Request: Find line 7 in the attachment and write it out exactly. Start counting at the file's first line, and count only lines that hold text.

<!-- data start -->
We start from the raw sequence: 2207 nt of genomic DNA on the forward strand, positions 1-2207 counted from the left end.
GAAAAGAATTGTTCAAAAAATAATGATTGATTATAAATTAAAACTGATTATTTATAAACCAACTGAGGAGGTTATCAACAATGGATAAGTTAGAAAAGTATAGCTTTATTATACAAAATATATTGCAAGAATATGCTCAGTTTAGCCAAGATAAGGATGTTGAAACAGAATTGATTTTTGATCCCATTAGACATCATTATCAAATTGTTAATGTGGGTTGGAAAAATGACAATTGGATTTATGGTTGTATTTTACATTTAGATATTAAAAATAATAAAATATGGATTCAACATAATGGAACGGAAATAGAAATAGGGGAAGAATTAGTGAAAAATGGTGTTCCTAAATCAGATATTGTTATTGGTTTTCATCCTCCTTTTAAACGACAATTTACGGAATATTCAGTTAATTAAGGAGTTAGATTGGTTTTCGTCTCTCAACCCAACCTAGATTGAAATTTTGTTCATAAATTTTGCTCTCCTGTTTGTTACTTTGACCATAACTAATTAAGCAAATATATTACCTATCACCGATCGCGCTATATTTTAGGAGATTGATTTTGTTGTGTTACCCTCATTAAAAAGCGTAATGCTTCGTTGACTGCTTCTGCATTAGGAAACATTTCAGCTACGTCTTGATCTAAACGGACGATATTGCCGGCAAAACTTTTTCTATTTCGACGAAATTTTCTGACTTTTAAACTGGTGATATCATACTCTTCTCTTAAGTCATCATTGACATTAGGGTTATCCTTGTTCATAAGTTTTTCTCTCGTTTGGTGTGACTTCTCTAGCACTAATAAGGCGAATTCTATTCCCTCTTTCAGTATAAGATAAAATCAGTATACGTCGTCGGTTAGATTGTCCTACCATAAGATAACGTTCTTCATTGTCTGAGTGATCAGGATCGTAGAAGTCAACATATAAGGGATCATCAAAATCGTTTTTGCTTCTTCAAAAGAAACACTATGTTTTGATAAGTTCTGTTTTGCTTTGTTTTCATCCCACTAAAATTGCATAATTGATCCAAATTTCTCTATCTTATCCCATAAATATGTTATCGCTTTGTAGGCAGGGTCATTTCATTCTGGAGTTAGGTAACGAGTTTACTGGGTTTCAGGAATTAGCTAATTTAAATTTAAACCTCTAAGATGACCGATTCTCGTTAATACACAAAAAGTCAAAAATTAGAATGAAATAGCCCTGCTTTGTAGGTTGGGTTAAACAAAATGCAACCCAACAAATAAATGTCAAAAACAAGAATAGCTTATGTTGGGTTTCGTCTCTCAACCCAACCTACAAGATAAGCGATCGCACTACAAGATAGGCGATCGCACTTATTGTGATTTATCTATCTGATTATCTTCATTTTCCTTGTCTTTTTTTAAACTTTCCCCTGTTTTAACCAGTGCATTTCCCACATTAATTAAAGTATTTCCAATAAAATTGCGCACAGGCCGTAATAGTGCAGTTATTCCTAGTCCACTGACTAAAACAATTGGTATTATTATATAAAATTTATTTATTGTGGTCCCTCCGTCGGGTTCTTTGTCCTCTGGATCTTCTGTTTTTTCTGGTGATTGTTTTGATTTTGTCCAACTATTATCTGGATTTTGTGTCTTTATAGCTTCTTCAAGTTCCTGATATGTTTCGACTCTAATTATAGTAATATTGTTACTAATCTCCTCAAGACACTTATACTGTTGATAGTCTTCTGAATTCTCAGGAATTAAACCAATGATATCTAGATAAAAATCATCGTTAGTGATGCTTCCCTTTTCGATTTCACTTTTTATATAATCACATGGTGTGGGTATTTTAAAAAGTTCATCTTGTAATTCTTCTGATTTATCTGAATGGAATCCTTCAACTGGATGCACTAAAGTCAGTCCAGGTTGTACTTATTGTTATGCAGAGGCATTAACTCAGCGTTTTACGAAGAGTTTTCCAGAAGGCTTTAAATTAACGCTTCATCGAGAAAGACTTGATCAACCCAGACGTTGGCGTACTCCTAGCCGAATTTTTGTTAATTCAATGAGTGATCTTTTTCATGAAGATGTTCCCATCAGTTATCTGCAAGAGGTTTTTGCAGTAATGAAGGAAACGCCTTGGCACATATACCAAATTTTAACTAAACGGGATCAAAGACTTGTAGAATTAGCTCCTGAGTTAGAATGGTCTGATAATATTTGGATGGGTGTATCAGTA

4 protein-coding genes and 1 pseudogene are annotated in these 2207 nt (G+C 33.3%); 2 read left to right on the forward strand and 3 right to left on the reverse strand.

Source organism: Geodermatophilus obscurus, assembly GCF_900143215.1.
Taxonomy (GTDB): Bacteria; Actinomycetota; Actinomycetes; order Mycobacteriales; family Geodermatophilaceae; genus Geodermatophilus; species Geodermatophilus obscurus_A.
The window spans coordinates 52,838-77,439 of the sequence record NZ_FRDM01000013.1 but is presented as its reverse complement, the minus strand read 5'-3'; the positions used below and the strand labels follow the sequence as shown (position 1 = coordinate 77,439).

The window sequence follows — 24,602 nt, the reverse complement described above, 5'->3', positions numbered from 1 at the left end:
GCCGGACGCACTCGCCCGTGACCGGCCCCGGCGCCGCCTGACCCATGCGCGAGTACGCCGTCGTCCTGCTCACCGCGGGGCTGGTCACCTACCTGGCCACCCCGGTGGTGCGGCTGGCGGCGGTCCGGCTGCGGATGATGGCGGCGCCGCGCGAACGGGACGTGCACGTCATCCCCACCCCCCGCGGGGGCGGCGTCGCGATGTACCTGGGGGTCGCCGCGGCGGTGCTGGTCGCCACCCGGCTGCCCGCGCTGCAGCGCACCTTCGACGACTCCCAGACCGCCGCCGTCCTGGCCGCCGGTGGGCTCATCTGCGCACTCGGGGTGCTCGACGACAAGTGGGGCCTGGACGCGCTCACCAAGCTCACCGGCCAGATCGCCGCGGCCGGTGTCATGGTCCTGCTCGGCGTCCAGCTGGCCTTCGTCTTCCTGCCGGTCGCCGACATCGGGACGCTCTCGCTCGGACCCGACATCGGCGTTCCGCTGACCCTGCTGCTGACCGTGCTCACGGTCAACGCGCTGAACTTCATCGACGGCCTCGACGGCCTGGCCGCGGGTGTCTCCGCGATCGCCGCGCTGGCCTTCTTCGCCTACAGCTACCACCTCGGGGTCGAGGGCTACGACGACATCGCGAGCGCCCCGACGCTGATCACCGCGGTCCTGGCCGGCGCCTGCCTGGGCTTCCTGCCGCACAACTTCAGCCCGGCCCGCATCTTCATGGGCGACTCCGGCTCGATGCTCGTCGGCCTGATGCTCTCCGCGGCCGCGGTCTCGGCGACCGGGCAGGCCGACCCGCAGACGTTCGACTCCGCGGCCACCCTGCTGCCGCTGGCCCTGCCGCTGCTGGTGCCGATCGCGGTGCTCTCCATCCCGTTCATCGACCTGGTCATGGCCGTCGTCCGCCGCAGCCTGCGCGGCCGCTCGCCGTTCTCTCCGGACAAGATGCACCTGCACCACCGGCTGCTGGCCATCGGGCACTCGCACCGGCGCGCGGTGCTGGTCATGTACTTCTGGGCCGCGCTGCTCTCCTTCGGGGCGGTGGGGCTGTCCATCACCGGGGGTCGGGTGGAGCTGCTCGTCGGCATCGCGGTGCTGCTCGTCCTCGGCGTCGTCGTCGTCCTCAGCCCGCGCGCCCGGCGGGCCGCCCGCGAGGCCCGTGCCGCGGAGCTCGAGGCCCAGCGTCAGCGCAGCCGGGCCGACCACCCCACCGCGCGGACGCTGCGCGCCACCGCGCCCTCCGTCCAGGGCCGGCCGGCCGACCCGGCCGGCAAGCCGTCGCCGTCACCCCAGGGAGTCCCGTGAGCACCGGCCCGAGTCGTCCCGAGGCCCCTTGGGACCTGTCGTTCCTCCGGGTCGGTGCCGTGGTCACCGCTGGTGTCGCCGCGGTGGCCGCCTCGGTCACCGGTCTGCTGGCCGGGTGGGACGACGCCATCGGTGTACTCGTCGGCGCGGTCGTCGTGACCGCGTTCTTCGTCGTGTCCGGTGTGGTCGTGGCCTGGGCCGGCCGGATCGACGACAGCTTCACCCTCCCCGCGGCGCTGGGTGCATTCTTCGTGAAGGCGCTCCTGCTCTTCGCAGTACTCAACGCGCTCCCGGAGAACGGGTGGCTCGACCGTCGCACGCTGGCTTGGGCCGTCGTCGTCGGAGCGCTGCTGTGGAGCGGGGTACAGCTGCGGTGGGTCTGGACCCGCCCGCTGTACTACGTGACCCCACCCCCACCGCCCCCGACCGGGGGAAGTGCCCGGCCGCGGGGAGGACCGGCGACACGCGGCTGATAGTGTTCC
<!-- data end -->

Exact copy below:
The window sequence follows — 24,602 nt, the reverse complement described above, 5'->3', positions numbered from 1 at the left end: